It's funny how things happen. You can be admiring a friend's layout; just minding your own business, when without warning, the mental die has been cast and you know that your layout is coming down as soon as you get home.

That's the situation I found myself in during the early part of 2005 when visiting Warner Clark's Nickel Plate inspired P48 layout (See the photo to the left). I finally made the decision to switch from HO Scale to O. I'd been toying with the idea for several years prior to that fateful visit by getting used to the differences in size and learning what was available in O Scale and P48.

Unlike many O Scalers, I didn't have any baggage about 3-Rail vs. scale or Standard O vs. P48. There was no question that P48 was the route I wanted to follow, since my last efforts in HO were with P87 standards. Nor did my modeling focus change. The Indiana and Whitewater theme would simply be super-sized to O Scale, letting me more thoroughly enjoy the aspects of the hobby that in- terest me the most.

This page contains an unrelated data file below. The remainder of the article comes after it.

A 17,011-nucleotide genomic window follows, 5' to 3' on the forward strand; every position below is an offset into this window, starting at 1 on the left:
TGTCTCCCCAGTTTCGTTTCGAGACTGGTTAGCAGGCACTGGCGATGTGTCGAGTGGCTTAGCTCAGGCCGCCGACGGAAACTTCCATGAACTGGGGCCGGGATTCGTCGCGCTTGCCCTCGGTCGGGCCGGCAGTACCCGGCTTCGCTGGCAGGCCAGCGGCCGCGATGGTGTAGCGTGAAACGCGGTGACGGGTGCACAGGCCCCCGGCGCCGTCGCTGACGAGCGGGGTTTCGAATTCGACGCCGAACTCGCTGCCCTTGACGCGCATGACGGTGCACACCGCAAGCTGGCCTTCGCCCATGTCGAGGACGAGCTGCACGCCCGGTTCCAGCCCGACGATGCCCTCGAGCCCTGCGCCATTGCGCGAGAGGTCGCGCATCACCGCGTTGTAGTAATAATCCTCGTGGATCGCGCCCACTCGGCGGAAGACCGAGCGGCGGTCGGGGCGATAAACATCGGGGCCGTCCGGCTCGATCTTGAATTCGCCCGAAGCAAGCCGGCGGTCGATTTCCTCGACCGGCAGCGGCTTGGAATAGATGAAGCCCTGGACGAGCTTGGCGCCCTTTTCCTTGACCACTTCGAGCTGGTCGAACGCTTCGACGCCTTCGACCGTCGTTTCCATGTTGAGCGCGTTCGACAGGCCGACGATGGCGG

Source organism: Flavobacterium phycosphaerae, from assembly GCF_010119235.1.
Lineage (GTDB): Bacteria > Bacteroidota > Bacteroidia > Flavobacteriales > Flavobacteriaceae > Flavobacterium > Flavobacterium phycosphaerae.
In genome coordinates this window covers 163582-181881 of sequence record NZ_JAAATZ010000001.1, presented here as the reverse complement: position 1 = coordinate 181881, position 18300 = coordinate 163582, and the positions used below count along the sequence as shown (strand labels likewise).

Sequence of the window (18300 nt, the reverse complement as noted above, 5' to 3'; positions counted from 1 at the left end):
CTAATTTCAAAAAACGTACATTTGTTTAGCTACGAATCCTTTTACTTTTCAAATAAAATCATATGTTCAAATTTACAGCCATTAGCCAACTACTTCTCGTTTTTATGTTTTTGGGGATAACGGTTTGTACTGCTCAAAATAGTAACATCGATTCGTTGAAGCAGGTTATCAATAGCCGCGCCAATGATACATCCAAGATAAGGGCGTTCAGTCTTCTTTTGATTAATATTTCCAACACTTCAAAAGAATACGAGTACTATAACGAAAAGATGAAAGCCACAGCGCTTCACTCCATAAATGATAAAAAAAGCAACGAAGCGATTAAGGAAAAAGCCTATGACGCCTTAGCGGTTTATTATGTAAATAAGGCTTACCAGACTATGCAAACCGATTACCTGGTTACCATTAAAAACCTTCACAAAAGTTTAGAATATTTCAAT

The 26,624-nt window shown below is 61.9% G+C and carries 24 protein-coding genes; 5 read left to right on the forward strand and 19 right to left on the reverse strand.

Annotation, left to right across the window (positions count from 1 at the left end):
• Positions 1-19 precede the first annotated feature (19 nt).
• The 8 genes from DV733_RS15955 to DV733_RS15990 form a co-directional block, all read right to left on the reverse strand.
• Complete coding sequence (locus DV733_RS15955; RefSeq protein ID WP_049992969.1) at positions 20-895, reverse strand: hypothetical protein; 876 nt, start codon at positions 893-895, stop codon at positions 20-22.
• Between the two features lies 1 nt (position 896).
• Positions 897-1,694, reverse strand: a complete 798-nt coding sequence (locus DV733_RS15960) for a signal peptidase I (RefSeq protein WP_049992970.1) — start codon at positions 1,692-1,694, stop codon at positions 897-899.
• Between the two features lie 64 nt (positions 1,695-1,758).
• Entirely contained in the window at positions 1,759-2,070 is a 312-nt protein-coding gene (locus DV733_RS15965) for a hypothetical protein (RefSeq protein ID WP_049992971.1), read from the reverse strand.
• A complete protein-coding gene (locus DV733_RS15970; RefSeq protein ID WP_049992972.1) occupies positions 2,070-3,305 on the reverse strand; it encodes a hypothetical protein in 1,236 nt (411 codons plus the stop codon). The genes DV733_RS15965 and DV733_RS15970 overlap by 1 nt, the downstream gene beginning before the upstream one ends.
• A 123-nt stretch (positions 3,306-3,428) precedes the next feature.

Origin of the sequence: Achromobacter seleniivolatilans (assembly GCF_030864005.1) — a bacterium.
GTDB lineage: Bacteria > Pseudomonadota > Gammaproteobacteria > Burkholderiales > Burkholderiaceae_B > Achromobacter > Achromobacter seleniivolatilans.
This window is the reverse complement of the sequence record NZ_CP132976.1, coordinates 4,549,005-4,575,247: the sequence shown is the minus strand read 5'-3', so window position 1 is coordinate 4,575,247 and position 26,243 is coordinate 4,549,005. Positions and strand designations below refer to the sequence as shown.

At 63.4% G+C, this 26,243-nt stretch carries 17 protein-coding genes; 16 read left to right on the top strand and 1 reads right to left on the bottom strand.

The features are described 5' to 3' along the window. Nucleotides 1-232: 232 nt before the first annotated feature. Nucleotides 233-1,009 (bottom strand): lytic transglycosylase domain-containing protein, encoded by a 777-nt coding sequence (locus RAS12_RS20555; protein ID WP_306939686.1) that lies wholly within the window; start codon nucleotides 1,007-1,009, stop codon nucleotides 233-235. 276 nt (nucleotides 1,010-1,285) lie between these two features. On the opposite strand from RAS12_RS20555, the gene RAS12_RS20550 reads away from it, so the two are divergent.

This book covers the thinking process behind the choices I made in designing a small O Scale layout. It isn’t a nuts-and-bolts description of how I did things, instead it details how to distill the essential elements of a given prototype railroad and incorporate them into a satisfying model. As you’ll see I didn’t strictly adhere to a proto-replication approach, where one tries to duplicate a given scene to the last detail. Instead, I took bits and pieces from all over the line and combined them into a proto-freelanced layout - one inspired by a specific prototype with some freelanced elements - as opposed to a totally freelanced approach. This allows for a degree of design freedom that is quite valuable when working with the space constraints common in O Scale. I also hasten to add that while I choose a branchline operation, you can apply these ideas to any kind of prototype. I also choose to work in P48 for this layout. A finescale approach works wonderfully for a modest sized project like this one. Since there wasn’t an overwhelming amount of work to do on any one part of the layout’s construction, time and effort were lavished in places that wouldn’t be practical in a larger project. P48 modeling is also gaining in popularity. Modelers coming from other scales like HO will appreciate the craftsmanship that P48 allows. Additionally, the appearance of P48 wheels and trackwork is a real joy to behold, with the added bonus that the equipment operates as well as it looks.

Michael L. Cougill

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Copyright 2012 Michael L. Cougill